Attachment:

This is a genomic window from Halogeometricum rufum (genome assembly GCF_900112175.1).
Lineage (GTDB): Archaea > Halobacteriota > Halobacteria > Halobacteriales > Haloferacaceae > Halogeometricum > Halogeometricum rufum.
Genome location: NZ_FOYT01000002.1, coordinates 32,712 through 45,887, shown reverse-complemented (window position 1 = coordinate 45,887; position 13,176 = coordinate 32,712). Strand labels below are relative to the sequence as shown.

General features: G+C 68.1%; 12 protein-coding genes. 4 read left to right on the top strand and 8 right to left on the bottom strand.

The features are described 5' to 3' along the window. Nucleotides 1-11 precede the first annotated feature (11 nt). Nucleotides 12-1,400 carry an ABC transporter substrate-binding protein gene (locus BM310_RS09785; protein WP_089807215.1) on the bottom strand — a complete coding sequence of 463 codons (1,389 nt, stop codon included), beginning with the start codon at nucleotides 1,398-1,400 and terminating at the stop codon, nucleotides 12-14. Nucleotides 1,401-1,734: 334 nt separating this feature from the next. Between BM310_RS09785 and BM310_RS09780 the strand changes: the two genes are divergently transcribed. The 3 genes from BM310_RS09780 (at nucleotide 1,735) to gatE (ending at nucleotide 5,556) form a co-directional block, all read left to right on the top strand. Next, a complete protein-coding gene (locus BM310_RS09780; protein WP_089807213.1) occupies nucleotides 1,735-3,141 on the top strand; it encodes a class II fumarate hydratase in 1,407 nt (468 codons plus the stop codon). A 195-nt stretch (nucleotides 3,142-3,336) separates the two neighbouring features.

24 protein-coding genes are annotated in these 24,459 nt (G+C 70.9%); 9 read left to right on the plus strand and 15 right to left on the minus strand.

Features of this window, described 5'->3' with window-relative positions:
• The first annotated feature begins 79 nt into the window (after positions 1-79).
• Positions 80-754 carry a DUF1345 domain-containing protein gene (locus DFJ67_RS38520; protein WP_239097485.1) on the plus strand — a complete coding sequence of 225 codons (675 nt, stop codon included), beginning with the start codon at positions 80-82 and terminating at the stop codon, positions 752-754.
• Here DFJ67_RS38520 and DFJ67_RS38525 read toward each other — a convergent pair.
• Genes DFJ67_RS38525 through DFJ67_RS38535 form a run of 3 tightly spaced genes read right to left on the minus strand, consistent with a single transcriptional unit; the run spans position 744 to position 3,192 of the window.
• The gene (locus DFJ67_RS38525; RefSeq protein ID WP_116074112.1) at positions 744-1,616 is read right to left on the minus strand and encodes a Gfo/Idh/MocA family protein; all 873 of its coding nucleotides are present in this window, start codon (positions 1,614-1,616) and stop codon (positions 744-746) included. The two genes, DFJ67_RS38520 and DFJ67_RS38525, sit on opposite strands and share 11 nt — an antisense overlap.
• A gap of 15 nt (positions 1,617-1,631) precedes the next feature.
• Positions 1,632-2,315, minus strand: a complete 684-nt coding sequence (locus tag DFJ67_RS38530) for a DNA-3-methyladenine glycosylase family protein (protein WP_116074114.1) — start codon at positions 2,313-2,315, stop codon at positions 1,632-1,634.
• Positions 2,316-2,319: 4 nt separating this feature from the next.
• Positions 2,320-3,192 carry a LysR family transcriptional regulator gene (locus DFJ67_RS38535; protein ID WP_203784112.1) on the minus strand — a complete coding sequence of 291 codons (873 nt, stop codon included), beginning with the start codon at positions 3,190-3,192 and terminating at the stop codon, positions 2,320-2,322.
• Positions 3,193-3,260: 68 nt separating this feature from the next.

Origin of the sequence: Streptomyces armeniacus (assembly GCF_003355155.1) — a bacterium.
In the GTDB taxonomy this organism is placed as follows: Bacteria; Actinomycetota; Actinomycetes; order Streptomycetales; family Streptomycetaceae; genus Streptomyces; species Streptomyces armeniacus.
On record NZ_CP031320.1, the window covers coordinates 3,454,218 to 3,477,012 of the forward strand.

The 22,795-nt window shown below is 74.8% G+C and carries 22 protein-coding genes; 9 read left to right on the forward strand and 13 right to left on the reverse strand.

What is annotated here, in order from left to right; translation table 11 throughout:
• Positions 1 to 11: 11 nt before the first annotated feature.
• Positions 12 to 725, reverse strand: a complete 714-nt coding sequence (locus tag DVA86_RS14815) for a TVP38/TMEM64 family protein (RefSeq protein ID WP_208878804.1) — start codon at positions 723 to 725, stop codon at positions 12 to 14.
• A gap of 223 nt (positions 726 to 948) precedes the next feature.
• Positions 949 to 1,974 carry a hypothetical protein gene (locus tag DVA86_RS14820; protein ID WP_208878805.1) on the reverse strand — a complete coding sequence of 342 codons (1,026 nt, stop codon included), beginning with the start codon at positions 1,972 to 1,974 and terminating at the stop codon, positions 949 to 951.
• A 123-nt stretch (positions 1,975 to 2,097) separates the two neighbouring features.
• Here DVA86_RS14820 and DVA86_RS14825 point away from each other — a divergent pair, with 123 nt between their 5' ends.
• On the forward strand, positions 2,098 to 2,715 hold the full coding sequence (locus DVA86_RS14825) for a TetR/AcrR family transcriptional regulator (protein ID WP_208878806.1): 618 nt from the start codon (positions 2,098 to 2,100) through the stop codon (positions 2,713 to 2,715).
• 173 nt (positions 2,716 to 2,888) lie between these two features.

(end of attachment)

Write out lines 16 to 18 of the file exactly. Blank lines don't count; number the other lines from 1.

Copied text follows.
• Positions 2,320-3,192 carry a LysR family transcriptional regulator gene (locus DFJ67_RS38535; protein ID WP_203784112.1) on the minus strand — a complete coding sequence of 291 codons (873 nt, stop codon included), beginning with the start codon at positions 3,190-3,192 and terminating at the stop codon, positions 2,320-2,322.
• Positions 3,193-3,260: 68 nt separating this feature from the next.

Origin of the sequence: Streptomyces armeniacus (assembly GCF_003355155.1) — a bacterium.